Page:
Mom confession: I hate breastfeeding, and I can’t wait for the day that it’s over.
When my first baby was born, I didn’t cry with joy like I’d expected. Everyone else did, but I was just relieved that birth was over. I really wanted to take a nap.
The first time that I cried with joy over becoming a new mom was when I produced a few drops of the ever-sacred colostrum. I was so happy over my first positive sign of a good breastfeeding experience, I cried.
Three months later, I cried again – this time, because I hated breastfeeding so much.
I knew that breastfeeding wasn’t easy for a lot of women. While still pregnant, I had attended a lactation support group hosted by my hospital. I’d wanted to meet other moms and hear their tips before I became a mom myself.
I came out of most meetings shocked at how many women had cried while discussing their new life as a mom.
So, I knew that breastfeeding could be challenging, but I was determined to succeed. I believed the often-repeated mantra of, “If you truly want to breastfeed, then you will breastfeed.” Anyone can breastfeed, it just takes more work for some to achieve it.
Well, I’m now four months into things, and I don’t truly want to breastfeed.
In fact, I don’t want to breastfeed at all.
My breastfeeding journey got off to a rocky start since I had my baby 48 hours before Hurricane Irma hit Central Florida.
Killian was born on a Friday afternoon and the hospital was going into hurricane lock down the following day, so I checked out Saturday evening and Hurricane Irma hit us on Sunday.
By Monday morning, we lost power.
During the day, Killian and I stripped down for each feeding, with each of us in nothing but our respective diapers (thank you, vaginal delivery). With no air conditioning in the house and 90-degree temperatures outside, we would sweat and be miserable together as we struggled to figure out breastfeeding.
At night, we got back down to our diapers, and practiced breastfeeding throughout the night with nothing but candlelight and flashlights to help us. I kept thinking to myself, “I hate this; I hate breastfeeding.” But I assumed that it would get better.
We only struggled through that one night without power because we went to stay with my in-laws the following day, and our power was restored the third day. But the breastfeeding battles continued.
Over the course of four months, my breastfeeding journey involved nipple shields (Killian would hit them with his hands, soak us both in breast milk, and cry hysterically), nursing on my one ‘successful’ side and pumping on the other, finally nursing on both sides, and then watching it all slip away as Killian again refused to nurse.
It also involved visiting the lactation support group and reviewing my technique with the consultant, spending hours doing research via sites like Kelly Mom and La Leche League International, and always telling myself that this next idea would finally be the trick to see us to successful breastfeeding. I kept thinking, “I hate breastfeeding,” but I knew that I just wasn’t working hard enough. As a mom, I was supposed to want to give everything that I could in order to do the best thing for my baby. That was my purpose; that my value to the world now. “I hate breastfeeding” simply wasn’t a consideration.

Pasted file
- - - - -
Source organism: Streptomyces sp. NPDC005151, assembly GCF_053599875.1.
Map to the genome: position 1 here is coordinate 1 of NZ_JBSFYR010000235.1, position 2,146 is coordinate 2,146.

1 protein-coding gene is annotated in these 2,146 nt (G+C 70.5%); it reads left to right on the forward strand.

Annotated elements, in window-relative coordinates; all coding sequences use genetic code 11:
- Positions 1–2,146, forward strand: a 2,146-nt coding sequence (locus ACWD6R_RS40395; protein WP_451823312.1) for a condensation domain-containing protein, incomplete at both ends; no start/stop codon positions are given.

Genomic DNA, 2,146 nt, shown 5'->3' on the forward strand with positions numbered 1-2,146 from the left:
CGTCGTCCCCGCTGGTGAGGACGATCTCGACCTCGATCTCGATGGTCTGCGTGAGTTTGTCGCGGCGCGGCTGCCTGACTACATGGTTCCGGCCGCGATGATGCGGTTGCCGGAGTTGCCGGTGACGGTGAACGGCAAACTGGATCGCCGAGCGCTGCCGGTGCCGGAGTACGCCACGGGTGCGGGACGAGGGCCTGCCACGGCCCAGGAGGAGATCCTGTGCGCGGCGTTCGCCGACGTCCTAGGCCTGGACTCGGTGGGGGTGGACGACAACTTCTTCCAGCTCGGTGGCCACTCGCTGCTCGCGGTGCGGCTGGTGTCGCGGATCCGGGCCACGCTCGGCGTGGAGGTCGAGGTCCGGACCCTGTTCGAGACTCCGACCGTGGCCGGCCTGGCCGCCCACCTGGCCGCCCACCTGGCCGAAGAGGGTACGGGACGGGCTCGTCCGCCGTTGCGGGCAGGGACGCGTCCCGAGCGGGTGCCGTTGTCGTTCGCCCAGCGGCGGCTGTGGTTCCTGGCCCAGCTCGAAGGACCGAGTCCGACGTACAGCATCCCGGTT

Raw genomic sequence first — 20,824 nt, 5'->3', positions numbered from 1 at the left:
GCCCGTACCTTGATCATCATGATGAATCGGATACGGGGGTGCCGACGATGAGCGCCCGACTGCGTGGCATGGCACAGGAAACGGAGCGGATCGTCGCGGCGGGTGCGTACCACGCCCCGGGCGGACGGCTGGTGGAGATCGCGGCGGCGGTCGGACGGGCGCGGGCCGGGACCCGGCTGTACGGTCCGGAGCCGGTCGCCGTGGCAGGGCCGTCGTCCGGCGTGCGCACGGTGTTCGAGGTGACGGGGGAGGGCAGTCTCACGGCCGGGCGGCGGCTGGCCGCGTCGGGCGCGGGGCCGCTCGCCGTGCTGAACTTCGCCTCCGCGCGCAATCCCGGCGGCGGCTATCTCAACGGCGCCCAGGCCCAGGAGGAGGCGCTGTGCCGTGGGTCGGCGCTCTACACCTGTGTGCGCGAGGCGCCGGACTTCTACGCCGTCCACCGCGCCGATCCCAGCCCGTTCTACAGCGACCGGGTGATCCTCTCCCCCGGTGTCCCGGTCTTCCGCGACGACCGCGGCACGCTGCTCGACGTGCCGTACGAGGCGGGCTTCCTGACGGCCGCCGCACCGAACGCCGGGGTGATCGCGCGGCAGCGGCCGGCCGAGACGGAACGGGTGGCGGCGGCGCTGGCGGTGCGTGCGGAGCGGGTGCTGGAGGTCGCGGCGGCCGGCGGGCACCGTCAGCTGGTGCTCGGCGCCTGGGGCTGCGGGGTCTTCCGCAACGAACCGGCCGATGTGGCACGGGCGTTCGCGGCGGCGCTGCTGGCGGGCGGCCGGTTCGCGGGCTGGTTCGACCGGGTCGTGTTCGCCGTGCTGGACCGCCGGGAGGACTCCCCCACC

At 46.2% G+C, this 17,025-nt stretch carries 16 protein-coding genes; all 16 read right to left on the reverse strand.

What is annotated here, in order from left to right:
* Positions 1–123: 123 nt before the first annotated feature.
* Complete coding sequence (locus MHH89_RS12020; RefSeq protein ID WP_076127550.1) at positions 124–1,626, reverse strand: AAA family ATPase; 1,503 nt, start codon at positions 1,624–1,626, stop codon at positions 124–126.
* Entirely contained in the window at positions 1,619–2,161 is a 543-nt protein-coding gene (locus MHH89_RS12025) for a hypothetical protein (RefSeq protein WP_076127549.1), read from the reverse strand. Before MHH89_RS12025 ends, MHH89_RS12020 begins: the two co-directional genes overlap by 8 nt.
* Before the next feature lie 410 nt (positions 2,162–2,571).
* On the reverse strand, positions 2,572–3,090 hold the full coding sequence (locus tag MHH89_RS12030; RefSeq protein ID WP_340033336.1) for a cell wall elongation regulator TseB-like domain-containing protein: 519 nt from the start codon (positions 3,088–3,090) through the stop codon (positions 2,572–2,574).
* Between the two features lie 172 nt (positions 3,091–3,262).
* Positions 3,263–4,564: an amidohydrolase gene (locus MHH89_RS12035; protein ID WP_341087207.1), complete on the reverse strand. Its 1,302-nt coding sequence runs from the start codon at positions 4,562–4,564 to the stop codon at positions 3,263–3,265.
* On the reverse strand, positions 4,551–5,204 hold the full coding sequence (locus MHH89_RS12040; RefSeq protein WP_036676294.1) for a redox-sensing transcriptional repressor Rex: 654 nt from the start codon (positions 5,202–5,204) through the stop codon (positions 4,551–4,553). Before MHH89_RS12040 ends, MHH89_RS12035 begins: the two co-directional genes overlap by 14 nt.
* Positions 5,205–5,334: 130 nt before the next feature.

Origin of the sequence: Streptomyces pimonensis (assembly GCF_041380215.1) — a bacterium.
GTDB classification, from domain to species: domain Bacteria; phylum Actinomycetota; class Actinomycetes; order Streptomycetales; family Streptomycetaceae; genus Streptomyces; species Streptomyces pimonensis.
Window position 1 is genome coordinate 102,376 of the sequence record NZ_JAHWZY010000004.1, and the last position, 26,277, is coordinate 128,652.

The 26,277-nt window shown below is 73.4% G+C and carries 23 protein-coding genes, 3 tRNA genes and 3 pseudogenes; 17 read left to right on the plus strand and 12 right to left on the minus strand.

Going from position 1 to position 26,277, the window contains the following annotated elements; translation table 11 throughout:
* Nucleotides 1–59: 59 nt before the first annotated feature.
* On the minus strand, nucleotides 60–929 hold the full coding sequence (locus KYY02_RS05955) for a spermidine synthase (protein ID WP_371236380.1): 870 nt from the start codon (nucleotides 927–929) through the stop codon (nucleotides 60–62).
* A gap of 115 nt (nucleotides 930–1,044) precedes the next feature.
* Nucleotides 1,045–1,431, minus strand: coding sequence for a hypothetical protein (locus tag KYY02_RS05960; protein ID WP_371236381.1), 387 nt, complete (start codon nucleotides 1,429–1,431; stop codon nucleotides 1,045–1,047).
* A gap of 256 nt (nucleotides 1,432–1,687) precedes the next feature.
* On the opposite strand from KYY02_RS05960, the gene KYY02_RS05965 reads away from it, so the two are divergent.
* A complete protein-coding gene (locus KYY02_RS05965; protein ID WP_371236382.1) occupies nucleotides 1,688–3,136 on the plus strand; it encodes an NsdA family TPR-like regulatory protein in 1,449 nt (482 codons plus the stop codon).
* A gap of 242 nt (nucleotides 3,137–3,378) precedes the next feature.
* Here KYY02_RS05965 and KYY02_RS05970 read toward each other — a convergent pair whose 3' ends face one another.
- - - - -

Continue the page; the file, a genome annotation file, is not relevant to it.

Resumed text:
But I’m done now.
Killian is four months old, he’s on a diet that’s primarily formula with only about two bottles of breast milk a day.
And his mom is the happiest that she has been since he was born.
I’m no longer dreading the battle that used to come every three hours of the day. I know that my baby will eat without either of us crying, and we can finally use feedings as a time to bond.
I know that Killian won’t stop nursing in frustration after only a few minutes, leaving me to spend the next 40 minutes coaxing him back to a breast that he doesn’t want.
I know that I will wake up everyday with a happy, fed baby….and I know that I will be a better mom to my little boy because of it all.
There’s an incredible amount of pressure placed on moms today to breastfeed their babies – and for an understandable reason. The benefits of breastfeeding involve a lower risk of Sudden Infant Death Syndrome (SIDS), elevated rates of immunity to common illnesses, benefits to the mother like the release of the hormone oxytocin, and more.
No one is saying that formula is better than breast milk, because if we’re looking at the two in a vacuum, breast milk is far and away the more beneficial option for a baby.
But at a certain point, the mother deserves consideration. Her well-being matters, too.
And when the breast milk comes at the emotional and mental cost of the mom – when the miracle of motherhood becomes an overwhelming experience of disappointment, confusion, and a sense that you ‘just aren’t trying hard enough’ – we need to ask ourselves if we’re willing to sacrifice the well-being of the mom in exchange for her breast milk.
Because breast milk might be better, but that doesn’t make formula bad.
I’m now proud to say that I feed my baby formula. I no longer try to explain myself and justify the decision when people ask if Killian is still breastfed. This was the best decision for both my baby and myself.
And I’m only 4 months into motherhood, so I know that this is just the first of many times where I’ll need to figure out an understanding of what works for most moms versus what works for me.
But for all moms, regardless of your decision: I’m in your corner.
Whether your baby is breastfed through direct nursing, breastfed through pumping, supplementing with formula, or entirely on formula: you’re all working hard to give your babies the best life that you possibly can, and I salute you for that.
No baby is the same, no woman is the same, and no motherhood journey is the same. Whether you love or hate breastfeeding, we’re all in this together.